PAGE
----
Enabled by Technology
The common thread in nearly all consumer-driven healthcare initiatives is digitization. “Big data” and new technologies will enable organizations to adopt new products and services by simultaneously supporting personalization, superior clinical outcomes, and affordability. Although some technologies have yet to be widely adopted in healthcare, companies are already using new platforms to engage with consumers.
Healthcare companies have access to untold amounts of clinical and financial data. But to make it actionable, they need to convert this data into readily understandable information. When this information is made available and accessible to the consumer through personalized channels, it will affect their behavior—whether the information is a treatment reminder, a lifestyle suggestion, or direction to an optimal site of care. Some healthcare payors are now using the insights gleaned from data to create products and services that align their benefit structure with the individual’s needs. For example, Bloom Health, a Minnesota-based private health insurance exchange, uses big data and analytics to transfer decisions about health benefits from employers to employees. Its website includes a decision engine that asks employees a series of questions aimed at guiding them to the policy that best fits their needs, financial situation, and risk tolerance. In 2011, a trio of large insurers—WellPoint, Blue Cross Blue Shield of Michigan, and the Health Care Service Corporation—purchased a 78 percent stake in the company. The rationale: They wanted to learn how to better develop and market benefit plans that would appeal to consumers.
Cloud computing will be another key technological enabler of consumerization, providing, for example, the platform for long-overdue interoperable electronic health records that can provide seamless transitions for patients and better clinical decision support for physicians. Nimbus Health, a Seattle-based startup, is using Amazon’s cloud services as a host for its Breeze Medical System, software that allows doctors to share medical records with other doctors and patients. Of course, any mention of cloud computing may raise concerns about privacy among consumers, especially when it comes to their medical history. Although industry security standards have made considerable headway, hospitals and other care providers will need to manage security requirements and risk carefully.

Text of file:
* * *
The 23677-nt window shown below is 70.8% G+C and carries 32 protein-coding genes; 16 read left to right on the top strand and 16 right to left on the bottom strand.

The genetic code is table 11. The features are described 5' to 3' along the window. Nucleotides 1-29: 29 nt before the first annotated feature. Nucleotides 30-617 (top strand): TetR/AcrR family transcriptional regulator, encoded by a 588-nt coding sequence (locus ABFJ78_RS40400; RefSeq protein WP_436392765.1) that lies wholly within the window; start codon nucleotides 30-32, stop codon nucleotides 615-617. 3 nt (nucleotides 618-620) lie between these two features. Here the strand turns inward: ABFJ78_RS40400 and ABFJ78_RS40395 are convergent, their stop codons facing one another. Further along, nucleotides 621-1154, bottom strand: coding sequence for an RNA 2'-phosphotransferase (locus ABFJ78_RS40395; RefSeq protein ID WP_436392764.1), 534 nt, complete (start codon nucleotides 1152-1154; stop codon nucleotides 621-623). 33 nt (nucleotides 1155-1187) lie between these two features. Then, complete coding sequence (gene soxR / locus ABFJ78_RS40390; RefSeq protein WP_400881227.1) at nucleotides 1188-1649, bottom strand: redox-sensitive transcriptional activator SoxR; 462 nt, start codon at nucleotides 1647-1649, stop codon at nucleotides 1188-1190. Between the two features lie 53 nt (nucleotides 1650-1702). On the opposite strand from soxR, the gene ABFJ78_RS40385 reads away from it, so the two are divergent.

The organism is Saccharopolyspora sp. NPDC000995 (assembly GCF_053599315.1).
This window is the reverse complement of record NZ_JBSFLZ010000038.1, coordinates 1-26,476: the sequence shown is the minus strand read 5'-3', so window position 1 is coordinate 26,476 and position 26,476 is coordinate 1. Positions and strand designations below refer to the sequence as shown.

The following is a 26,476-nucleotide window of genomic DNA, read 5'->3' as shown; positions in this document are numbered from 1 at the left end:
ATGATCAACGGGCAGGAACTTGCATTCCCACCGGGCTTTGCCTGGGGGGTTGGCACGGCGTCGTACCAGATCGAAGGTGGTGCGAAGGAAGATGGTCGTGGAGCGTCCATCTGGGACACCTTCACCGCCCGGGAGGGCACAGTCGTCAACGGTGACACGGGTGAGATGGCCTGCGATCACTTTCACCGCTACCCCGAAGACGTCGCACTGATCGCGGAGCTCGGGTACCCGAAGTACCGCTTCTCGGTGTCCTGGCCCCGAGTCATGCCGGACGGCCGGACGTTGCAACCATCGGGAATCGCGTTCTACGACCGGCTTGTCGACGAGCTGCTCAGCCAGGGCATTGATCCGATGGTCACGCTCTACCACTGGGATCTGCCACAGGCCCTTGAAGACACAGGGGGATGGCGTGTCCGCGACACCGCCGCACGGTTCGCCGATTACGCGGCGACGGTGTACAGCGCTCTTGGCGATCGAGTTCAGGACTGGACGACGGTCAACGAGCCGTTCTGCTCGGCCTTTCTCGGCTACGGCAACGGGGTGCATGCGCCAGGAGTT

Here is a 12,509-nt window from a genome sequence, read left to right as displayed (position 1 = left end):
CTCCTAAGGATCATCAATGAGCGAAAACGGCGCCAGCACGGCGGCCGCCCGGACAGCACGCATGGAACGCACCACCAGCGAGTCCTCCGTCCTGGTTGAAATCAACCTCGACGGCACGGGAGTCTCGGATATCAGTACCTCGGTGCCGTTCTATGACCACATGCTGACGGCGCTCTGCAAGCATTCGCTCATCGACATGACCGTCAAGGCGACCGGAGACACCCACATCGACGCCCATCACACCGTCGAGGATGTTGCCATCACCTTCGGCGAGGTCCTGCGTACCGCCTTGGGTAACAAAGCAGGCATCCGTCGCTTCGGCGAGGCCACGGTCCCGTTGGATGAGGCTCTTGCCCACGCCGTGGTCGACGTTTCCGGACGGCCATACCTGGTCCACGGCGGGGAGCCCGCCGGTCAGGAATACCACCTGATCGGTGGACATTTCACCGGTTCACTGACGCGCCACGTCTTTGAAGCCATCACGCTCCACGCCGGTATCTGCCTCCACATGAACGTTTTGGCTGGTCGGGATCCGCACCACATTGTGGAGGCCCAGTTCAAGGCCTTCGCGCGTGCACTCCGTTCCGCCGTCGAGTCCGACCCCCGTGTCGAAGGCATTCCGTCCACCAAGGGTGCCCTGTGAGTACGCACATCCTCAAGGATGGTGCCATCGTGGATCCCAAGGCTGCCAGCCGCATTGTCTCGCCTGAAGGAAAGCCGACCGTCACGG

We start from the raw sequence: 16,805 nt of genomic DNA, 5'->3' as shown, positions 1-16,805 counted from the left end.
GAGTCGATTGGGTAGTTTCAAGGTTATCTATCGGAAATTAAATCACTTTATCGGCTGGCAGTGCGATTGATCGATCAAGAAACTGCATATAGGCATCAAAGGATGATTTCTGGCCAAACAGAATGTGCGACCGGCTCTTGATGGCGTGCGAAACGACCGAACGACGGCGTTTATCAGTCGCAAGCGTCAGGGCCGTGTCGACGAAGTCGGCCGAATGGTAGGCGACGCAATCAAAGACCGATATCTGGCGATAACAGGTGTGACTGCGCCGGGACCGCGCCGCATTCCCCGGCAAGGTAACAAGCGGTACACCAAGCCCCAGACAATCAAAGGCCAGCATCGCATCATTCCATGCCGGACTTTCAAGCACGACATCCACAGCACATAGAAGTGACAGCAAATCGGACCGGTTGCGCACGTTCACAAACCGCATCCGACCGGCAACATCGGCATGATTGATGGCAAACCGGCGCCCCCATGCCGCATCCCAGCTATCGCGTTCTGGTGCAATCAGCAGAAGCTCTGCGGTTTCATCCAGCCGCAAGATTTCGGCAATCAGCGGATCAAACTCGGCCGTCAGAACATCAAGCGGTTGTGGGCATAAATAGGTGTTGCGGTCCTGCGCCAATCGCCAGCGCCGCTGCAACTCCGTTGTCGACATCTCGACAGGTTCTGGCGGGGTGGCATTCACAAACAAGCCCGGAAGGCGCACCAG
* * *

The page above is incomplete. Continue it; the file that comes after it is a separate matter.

Telemedicine—remote monitoring and diagnosis—is a third enabler of consumer-centric healthcare. It promises improved access and lower care-delivery costs. After a successful pilot project with 6,000 patients in 2011, U.K. health minister Jeremy Hunt announced plans to deliver remote care to 100,000 chronically ill patients in 2013, and as many as 3 million patients by 2017. Patient conditions are monitored with remote devices, and patients who have health concerns can text their doctors instead of making appointments and traveling to see them.
Finally, given their ability to engage people, it should come as no surprise that mobile health (m-health) and social media can support the transition to consumerization. During epidemics in the United States, the Centers for Disease Control and Prevention (CDC) has been a leader in using social media, such as Twitter, Facebook, and Wikipedia, to distribute information to the public across multiple channels, including smartphones. During the 2009 H1N1 swine flu pandemic, for example, the CDC used social media channels to disseminate information on behaviors for avoiding H1N1 and to teach people how to recognize its symptoms. The CDC is also tapping into the power of crowds to encourage people to become “health advocates” who pass health information through their own networks. It is expected that m-health and social media use among healthcare companies will increase, engaging consumers more in their own health and wellness. For example, they could use their smartphone to monitor prescriptions, track weight maintenance, and get medical appointment reminders.